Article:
We appreciate the interest in our article and the remarks made by Drs Pekel. Indeed, adding more objective tests can always improve a study. In our clinical cohort we chose to include a combination of the most commonly used (and, in our opinion, most validated and practical) objective tests in clinical practice. Since all 8 test results pointed in the same direction, we believe it is unlikely that the conclusion of our article would significantly alter when even more tests were included. Nonetheless, we definitely encourage further research with other and new objective dry eye tests, particularly in finding the missing link between signs and symptoms in dry eye.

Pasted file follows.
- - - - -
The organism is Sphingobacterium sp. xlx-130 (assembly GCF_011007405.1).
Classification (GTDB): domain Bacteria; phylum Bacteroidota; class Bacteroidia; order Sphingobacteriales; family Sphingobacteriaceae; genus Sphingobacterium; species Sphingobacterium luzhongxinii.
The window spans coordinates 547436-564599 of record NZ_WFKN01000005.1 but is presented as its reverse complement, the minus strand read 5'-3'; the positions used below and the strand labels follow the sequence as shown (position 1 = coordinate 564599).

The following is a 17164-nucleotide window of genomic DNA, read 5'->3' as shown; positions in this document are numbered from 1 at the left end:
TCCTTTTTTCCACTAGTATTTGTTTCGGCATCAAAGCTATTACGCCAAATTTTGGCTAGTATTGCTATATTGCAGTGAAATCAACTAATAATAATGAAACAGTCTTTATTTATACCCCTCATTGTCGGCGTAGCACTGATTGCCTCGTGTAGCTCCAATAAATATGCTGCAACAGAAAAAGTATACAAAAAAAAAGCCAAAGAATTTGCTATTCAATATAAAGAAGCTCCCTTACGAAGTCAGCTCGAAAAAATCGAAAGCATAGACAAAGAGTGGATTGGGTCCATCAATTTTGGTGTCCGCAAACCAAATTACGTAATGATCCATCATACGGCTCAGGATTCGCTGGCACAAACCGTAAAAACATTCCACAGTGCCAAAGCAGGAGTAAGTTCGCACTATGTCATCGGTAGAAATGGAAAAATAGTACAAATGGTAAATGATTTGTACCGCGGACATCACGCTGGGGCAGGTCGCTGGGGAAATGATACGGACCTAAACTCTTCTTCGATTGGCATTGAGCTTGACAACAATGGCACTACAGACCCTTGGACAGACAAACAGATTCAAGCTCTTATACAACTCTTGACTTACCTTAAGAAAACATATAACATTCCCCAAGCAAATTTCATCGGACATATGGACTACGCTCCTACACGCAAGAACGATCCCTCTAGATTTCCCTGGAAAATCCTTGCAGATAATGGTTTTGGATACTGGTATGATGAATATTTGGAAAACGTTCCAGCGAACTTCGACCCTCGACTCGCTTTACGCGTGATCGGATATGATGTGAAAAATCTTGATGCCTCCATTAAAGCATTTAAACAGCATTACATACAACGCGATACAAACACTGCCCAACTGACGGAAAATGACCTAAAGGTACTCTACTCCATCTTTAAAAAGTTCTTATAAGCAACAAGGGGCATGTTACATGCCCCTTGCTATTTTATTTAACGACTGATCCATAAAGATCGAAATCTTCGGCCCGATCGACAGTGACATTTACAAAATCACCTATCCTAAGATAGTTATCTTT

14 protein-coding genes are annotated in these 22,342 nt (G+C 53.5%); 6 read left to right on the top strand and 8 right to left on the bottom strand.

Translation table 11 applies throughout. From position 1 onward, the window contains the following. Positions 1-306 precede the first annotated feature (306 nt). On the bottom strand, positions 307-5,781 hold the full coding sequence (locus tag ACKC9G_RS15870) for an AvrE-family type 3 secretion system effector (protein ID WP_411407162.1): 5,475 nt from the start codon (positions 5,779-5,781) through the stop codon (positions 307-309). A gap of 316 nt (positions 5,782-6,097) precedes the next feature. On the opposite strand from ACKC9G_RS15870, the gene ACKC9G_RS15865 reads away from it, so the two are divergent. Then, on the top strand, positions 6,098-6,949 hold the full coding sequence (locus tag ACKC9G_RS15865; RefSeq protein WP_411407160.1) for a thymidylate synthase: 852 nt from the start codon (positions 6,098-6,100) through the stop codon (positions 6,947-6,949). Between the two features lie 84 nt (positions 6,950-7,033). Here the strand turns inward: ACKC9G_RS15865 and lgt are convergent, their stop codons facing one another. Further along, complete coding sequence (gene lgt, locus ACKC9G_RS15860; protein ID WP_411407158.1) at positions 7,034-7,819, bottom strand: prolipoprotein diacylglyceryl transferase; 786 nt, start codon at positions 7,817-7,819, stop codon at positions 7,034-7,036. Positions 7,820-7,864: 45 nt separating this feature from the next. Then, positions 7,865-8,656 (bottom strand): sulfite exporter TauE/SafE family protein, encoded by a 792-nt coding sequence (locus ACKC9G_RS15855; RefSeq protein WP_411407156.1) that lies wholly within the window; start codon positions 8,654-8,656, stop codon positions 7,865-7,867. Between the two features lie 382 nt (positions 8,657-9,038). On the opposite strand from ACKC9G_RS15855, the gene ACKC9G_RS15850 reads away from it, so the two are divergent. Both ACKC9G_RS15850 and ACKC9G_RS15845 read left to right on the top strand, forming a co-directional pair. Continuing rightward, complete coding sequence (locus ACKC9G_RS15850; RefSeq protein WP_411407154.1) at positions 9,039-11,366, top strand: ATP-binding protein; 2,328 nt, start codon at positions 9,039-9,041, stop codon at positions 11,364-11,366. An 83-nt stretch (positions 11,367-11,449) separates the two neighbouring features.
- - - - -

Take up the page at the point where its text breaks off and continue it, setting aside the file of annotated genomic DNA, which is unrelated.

We are in agreement with Drs Pekel that dry eye tests in a clinical patient cohort can be confounded by many factors. However, we do not believe there is a simple statistical way to correct for these factors. A similar problem arises when taking into account the multifactorial basis of dry eye disease. In addition to primary and secondary Sjögren disease and diabetes that Drs Pekel describe, there are tens of other causes and risk factors that might bias results on dry eye signs and symptoms. We did examine several subgroups and exclusion scenarios before submitting our article, including looking at primary and secondary Sjögren disease separately. Interestingly, our results and conclusions were consistent in all strata that were big enough to allow statistical inference. In the end, we chose not to make small subgroup analyses or to exclude patients with concomitant dry eye risk factors. The reason for this is that it would inevitably lead to sample sizes of insufficient statistical power when taking into account all the etiologies of dry eye disease, and dilute the message that patients in dry eye clinics with chronic pain syndromes experience more symptoms than those without.